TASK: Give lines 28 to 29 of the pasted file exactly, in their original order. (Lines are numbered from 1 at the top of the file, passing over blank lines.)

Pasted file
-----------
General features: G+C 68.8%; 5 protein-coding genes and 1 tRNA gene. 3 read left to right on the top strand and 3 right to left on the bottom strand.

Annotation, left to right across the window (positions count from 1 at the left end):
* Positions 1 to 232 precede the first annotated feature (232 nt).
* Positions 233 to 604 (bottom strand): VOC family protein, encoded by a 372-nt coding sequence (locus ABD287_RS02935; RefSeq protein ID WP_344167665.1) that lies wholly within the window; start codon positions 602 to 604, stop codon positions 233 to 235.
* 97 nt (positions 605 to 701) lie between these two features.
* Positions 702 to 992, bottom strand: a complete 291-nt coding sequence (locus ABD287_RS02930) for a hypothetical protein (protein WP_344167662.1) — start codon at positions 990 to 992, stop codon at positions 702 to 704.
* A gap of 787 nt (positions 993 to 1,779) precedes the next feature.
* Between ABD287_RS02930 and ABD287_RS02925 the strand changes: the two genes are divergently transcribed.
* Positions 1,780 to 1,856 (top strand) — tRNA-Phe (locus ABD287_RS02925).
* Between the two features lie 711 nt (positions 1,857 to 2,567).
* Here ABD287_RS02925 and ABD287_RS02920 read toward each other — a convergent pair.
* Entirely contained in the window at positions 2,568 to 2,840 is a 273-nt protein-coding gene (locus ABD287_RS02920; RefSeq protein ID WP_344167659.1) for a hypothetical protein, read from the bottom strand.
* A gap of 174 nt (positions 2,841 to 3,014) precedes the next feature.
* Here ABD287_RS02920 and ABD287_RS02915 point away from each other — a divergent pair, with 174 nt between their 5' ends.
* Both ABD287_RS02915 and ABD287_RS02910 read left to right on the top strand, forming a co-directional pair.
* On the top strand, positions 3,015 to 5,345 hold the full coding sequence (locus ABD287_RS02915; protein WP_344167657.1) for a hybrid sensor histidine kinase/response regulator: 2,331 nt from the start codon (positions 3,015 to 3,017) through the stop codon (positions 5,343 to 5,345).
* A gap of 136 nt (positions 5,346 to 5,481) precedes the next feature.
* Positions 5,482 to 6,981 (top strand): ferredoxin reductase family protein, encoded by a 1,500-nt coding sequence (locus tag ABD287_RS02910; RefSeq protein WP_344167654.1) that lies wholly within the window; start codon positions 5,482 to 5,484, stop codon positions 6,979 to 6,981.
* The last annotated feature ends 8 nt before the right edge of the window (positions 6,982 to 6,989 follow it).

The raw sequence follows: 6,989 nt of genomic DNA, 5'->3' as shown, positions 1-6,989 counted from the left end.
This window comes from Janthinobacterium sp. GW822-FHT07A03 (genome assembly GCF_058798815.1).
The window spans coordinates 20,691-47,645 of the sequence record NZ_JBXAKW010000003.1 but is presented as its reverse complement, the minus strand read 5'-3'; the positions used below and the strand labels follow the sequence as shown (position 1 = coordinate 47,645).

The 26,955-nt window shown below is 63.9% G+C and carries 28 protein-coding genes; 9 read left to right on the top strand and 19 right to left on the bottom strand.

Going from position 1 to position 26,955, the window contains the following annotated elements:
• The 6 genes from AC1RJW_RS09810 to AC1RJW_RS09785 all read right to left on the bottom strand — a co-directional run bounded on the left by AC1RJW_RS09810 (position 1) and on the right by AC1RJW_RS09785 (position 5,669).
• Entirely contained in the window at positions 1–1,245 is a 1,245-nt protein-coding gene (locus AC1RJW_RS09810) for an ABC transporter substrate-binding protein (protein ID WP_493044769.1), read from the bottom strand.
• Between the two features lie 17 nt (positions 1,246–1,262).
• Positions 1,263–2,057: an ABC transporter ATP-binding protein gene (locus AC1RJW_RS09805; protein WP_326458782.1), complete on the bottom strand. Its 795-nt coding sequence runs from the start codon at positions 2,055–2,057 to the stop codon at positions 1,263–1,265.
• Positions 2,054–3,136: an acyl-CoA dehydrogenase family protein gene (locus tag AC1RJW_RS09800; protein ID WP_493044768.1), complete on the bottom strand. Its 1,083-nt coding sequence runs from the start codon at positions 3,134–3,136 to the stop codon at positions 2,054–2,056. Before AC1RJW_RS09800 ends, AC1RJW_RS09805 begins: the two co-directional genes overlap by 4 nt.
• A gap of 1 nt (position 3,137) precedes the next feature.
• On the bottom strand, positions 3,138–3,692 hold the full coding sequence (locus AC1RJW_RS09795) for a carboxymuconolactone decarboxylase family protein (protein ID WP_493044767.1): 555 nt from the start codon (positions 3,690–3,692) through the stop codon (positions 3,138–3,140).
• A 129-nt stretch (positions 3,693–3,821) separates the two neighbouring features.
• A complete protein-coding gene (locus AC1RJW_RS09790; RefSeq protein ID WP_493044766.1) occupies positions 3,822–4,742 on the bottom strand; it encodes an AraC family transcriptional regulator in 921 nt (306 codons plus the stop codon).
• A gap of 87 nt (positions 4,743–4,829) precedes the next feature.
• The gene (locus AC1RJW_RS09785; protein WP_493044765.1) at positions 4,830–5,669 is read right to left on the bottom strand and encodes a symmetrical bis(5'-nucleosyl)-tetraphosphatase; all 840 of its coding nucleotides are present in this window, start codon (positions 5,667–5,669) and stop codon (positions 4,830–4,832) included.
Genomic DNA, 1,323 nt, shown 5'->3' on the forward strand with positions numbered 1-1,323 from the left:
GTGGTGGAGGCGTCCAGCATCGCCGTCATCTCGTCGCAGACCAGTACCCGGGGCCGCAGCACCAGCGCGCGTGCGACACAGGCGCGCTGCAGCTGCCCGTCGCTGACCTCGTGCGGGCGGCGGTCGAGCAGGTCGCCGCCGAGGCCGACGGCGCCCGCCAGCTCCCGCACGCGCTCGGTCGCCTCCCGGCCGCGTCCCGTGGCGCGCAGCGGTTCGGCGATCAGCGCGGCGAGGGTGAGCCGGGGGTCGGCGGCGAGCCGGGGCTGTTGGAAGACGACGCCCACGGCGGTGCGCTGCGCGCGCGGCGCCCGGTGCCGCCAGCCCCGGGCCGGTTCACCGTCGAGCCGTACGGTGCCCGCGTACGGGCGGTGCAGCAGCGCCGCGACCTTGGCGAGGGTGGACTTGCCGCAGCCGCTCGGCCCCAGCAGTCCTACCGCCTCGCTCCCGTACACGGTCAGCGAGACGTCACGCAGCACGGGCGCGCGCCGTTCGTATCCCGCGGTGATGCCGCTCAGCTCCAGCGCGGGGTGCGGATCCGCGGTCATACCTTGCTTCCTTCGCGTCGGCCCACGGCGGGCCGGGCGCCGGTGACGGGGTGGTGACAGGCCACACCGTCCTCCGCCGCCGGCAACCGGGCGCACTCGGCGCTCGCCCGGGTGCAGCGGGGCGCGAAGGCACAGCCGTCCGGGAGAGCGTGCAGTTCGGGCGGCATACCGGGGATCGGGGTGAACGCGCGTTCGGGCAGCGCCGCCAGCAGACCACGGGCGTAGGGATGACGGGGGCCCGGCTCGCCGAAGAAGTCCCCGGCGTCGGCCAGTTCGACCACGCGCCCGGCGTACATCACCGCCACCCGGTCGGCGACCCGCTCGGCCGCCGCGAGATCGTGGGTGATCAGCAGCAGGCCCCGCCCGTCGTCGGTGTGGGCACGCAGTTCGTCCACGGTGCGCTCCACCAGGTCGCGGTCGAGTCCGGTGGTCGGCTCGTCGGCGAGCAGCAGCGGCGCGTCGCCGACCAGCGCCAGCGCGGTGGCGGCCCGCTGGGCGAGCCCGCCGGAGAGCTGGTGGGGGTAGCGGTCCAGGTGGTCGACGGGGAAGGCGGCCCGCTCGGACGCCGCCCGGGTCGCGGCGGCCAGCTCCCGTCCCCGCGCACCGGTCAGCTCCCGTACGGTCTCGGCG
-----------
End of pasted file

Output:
• Positions 1,263–2,057: an ABC transporter ATP-binding protein gene (locus AC1RJW_RS09805; protein WP_326458782.1), complete on the bottom strand. Its 795-nt coding sequence runs from the start codon at positions 2,055–2,057 to the stop codon at positions 1,263–1,265.
• Positions 2,054–3,136: an acyl-CoA dehydrogenase family protein gene (locus tag AC1RJW_RS09800; protein ID WP_493044768.1), complete on the bottom strand. Its 1,083-nt coding sequence runs from the start codon at positions 3,134–3,136 to the stop codon at positions 2,054–2,056. Before AC1RJW_RS09800 ends, AC1RJW_RS09805 begins: the two co-directional genes overlap by 4 nt.